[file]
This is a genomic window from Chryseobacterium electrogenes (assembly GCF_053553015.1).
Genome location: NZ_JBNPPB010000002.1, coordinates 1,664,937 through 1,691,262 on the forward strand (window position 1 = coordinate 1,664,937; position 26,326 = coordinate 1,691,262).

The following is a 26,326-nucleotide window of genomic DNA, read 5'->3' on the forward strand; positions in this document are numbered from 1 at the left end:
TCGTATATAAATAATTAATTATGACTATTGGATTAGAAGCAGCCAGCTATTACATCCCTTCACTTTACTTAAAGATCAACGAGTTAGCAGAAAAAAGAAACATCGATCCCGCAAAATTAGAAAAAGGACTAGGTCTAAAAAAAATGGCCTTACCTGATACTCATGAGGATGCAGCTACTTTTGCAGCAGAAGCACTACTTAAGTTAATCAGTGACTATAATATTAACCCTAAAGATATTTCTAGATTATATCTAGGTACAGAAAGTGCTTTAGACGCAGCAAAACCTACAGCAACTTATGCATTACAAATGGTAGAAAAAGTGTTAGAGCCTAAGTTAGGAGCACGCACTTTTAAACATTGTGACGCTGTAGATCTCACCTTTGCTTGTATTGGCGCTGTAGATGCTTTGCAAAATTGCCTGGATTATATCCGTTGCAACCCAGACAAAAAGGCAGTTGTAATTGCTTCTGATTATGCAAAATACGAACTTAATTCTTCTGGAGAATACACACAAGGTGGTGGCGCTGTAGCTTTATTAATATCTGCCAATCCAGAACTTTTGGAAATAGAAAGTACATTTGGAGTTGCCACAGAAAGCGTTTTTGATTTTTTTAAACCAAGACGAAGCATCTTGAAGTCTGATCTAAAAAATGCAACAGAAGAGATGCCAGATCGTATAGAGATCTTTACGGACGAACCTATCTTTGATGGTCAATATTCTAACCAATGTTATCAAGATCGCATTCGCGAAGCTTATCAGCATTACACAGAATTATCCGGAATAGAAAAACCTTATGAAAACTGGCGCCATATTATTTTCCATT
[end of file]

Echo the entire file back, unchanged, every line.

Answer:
This is a genomic window from Chryseobacterium electrogenes (assembly GCF_053553015.1).
Genome location: NZ_JBNPPB010000002.1, coordinates 1,664,937 through 1,691,262 on the forward strand (window position 1 = coordinate 1,664,937; position 26,326 = coordinate 1,691,262).

The following is a 26,326-nucleotide window of genomic DNA, read 5'->3' on the forward strand; positions in this document are numbered from 1 at the left end:
TCGTATATAAATAATTAATTATGACTATTGGATTAGAAGCAGCCAGCTATTACATCCCTTCACTTTACTTAAAGATCAACGAGTTAGCAGAAAAAAGAAACATCGATCCCGCAAAATTAGAAAAAGGACTAGGTCTAAAAAAAATGGCCTTACCTGATACTCATGAGGATGCAGCTACTTTTGCAGCAGAAGCACTACTTAAGTTAATCAGTGACTATAATATTAACCCTAAAGATATTTCTAGATTATATCTAGGTACAGAAAGTGCTTTAGACGCAGCAAAACCTACAGCAACTTATGCATTACAAATGGTAGAAAAAGTGTTAGAGCCTAAGTTAGGAGCACGCACTTTTAAACATTGTGACGCTGTAGATCTCACCTTTGCTTGTATTGGCGCTGTAGATGCTTTGCAAAATTGCCTGGATTATATCCGTTGCAACCCAGACAAAAAGGCAGTTGTAATTGCTTCTGATTATGCAAAATACGAACTTAATTCTTCTGGAGAATACACACAAGGTGGTGGCGCTGTAGCTTTATTAATATCTGCCAATCCAGAACTTTTGGAAATAGAAAGTACATTTGGAGTTGCCACAGAAAGCGTTTTTGATTTTTTTAAACCAAGACGAAGCATCTTGAAGTCTGATCTAAAAAATGCAACAGAAGAGATGCCAGATCGTATAGAGATCTTTACGGACGAACCTATCTTTGATGGTCAATATTCTAACCAATGTTATCAAGATCGCATTCGCGAAGCTTATCAGCATTACACAGAATTATCCGGAATAGAAAAACCTTATGAAAACTGGCGCCATATTATTTTCCATT